Increased Interconnectivity Exposes Organizations to More Risk

In the past, enterprises typically only had their internal apps and a handful of customer-facing ones. Fast forward to today, and it’s not uncommon to have hundreds, if not thousands of SaaS apps that employees use to complete their day-to-day tasks.

With additional apps comes the sharing of more information with outside vendors that would normally have only been in-house. Even authentication services have become SssS services — so when one account gets compromised, attackers can get access to all of the internal boxes, databases, and apps that one account is gating. Turning off access to all of these different pieces is a struggle, even for the best security admins.

Data Chaos Is on the Rise

Security has another big problem — data is growing at a 28% CAGR. It’s a struggle to manage high-volume, high-velocity data. Storage is a nightmare, and bad data ends up driving bad detections. Threats get lost in endless lists of alerts, and if a breach does occur, investigating the incident distracts admins from other important tasks and ends up costing a significant amount of money to reprocess and dig through any relevant data.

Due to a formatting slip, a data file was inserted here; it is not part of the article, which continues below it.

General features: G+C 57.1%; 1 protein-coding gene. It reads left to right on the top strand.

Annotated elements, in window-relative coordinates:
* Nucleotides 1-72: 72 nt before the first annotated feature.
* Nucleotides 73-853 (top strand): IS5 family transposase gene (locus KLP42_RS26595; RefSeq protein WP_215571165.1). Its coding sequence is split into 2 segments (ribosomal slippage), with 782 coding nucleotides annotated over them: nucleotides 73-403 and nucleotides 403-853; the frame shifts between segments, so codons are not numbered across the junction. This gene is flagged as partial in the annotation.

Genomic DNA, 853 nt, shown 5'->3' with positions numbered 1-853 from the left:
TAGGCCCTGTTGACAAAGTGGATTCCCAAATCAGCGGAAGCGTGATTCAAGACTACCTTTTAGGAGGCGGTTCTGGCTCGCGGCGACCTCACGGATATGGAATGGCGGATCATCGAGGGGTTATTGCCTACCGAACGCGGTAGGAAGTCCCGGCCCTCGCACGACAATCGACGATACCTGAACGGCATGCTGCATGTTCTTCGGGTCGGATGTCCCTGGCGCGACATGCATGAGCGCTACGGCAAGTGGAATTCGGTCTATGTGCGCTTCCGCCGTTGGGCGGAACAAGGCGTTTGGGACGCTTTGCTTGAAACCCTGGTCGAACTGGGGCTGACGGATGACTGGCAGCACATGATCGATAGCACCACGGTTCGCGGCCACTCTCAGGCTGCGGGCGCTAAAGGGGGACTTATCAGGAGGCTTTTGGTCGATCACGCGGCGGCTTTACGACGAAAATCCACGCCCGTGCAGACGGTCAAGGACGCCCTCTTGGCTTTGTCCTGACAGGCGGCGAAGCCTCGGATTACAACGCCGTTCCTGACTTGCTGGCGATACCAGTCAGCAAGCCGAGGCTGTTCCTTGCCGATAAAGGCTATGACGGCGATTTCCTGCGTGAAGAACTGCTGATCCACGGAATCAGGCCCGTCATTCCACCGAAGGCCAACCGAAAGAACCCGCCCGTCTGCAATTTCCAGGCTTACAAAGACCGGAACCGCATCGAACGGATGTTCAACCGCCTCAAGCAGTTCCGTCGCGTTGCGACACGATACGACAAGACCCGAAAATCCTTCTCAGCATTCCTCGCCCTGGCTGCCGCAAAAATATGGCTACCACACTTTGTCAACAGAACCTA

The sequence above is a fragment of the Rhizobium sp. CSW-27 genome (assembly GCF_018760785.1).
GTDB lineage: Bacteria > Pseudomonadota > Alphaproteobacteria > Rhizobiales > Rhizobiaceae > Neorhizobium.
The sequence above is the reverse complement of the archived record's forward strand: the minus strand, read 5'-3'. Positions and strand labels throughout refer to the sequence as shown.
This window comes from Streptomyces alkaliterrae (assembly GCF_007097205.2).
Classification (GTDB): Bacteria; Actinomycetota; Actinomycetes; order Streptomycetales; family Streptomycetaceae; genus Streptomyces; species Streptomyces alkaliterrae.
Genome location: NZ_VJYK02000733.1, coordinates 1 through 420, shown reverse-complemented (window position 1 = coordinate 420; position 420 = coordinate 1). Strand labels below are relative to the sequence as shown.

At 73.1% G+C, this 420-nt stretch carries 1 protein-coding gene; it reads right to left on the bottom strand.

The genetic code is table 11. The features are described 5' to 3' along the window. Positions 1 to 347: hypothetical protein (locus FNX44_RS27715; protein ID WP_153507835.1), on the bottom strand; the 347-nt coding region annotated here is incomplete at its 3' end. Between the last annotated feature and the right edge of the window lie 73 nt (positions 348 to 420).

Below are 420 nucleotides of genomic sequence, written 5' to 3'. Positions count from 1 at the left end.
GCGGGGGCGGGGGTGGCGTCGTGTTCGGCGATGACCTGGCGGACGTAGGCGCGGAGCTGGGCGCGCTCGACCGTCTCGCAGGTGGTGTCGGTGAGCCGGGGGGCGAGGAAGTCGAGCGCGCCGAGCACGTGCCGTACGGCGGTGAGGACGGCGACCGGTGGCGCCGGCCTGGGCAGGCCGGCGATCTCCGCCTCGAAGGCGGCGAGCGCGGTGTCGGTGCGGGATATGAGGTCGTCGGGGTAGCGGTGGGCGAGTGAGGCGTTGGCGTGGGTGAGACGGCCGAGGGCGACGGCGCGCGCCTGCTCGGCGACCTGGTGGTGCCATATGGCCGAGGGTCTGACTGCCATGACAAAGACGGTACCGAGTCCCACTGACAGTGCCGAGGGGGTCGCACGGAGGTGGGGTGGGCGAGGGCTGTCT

This is such a big problem, that when Microsoft’s incident occurred, they didn’t even have the logs they needed to look through. Microsoft not only has one of the best security teams, but they’re also a storage provider themselves — if they aren’t able to manage all their data, how will the rest of the industry handle it?

Security by Default Can Reduce Risk

Traditionally, security teams are the ones running tools, finding problems, and sending PDFs over the fence with a list of things to fix. Whether it’s done in house, or by a consulting shop that just hands over the pile of problems they found, the process has always been pretty detached from the actual team building the products, moving the money around the business, or managing the data.

Security can’t just be the job of the security team, it needs to be part of everyone’s day-to-day job. To be able to identify vulnerabilities earlier in the SDLC, the easiest, cheapest, and fastest way to do things also needs to be the most secure way. You need to make security part of the developer experience so that you aren’t constantly fixing and fixing security vulnerabilities later.

Organizations need to think about how to build guardrails and pave the roads to production so security is baked into everything an organization does. It takes an investment in both technology and culture.

Can your developers push new code and fixes quickly, or is there a system in place with six-month release cycles that slows that process down to a crawl? Does the rest of the organization feel like they have some ownership in security? Every time someone opens an email and decides whether or not to click a link, they’re making a security decision for the organization.

Build the foundation for security from the ground up so you can spend less time being reactive and fighting fires — you’ll be less likely to encounter problems down the road.